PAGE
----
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Sudanese security delegation said to secretly visit Israel

Al Arabiya says officials from Sudan spent two days on trip to discuss bilateral ties, after agreeing to normalize relations

This combination of pictures created on October 23, 2020, shows an Israeli flag during a rally in the coastal city of Tel Aviv on September 19, 2020; and a Sudanese flag during a gathering east of the capital Khartoum on June 3, 2020. (JACK GUEZ and ASHRAF SHAZLY / AFP)
This combination of pictures created on October 23, 2020, shows an Israeli flag during a rally in the coastal city of Tel Aviv on September 19, 2020; and a Sudanese flag during a gathering east of the capital Khartoum on June 3, 2020. (JACK GUEZ and ASHRAF SHAZLY / AFP)

A delegation of Sudanese security officials made a secret trip to Israel, according to Arabic reports Friday.

The delegation spent two days in Israel to discuss bilateral relations, the Saudi-owned Al Arabiya network reported, without providing further details or specifying which Sudanese officials visited.

Hebrew media also cited an unspecified Arabic report that said the delegation was led by Mohamed Hamdan Dagalo, the powerful commander of the paramilitary Rapid Support Forces, and also included the head of Sudan’s state-run defense manufacturer.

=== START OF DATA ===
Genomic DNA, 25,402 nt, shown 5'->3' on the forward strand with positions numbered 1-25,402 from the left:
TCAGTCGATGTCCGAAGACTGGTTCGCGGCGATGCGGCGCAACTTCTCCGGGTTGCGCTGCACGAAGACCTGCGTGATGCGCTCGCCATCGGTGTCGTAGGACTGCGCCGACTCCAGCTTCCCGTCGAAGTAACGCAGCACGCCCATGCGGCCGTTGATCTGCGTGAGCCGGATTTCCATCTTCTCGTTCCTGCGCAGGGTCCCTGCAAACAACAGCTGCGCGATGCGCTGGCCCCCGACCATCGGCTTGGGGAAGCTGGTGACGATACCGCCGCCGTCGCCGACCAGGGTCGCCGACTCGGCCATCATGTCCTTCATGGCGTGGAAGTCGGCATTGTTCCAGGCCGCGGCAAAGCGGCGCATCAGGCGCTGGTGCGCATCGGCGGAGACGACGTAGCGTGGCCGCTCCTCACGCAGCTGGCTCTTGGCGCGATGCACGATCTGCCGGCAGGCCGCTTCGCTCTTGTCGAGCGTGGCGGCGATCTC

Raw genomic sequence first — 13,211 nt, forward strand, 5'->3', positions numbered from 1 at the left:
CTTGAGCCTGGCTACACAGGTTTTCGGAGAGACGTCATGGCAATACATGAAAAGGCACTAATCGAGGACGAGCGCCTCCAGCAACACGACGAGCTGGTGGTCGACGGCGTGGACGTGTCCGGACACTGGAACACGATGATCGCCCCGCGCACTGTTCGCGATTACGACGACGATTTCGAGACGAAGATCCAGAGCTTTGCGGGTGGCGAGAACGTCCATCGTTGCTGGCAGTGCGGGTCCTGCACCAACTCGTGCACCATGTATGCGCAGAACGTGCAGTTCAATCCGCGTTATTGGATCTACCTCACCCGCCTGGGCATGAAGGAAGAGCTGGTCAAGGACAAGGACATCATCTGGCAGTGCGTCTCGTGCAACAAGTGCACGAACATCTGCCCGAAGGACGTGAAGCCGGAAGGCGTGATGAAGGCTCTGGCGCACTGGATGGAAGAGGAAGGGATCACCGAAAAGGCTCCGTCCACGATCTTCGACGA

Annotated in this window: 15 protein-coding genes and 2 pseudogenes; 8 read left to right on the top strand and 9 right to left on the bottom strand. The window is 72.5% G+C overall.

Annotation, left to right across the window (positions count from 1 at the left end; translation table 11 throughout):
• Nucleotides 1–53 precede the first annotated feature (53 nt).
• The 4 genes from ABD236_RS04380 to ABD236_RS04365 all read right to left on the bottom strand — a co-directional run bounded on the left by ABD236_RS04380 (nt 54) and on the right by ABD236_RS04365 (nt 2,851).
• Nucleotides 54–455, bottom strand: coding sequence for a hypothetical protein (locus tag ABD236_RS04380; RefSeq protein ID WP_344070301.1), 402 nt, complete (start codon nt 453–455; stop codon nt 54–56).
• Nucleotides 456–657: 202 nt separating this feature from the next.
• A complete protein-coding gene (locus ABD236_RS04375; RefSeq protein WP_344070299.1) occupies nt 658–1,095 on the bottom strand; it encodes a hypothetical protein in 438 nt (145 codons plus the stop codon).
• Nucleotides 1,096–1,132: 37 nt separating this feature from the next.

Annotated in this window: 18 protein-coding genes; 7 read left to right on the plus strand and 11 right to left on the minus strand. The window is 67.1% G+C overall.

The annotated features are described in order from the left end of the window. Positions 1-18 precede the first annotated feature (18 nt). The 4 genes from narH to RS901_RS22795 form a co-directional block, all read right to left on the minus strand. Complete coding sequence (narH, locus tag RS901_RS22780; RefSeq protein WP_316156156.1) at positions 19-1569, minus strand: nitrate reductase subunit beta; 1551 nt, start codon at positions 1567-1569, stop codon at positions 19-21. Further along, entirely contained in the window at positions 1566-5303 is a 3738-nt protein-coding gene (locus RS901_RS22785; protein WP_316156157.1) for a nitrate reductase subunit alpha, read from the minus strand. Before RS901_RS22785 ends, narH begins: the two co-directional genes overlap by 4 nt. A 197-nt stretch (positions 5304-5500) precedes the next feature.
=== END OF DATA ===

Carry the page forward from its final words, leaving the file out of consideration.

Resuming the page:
The reports did not say when the reported trip took place.

Israel and Sudan agreed to normalize ties last year as part of the US-led Abraham Accords. However, the development of relations has moved slower than with the United Arab Emirates, Bahrain and Morocco, all of which Israel also normalized ties with.

In an interview last month, Sudan’s foreign minister downplayed the ties and said there are currently no plans to establish an Israeli embassy in Khartoum.

Gen. Mohammed Hamdan Dagalo speaks at a ceremony in the capital Khartoum, Sudan, in August 2019. (AP Photo)

Nonetheless, in April, the Sudanese cabinet abolished a 63-year-old Israel boycott law, and last month Sudanese authorities seized assets of companies linked to the Hamas terror group, which rules the Gaza Strip.

The normalization agreement still needs to be approved by the Sudanese parliament, but that has not yet been established, as the country is still in a transition of power following a military coup.

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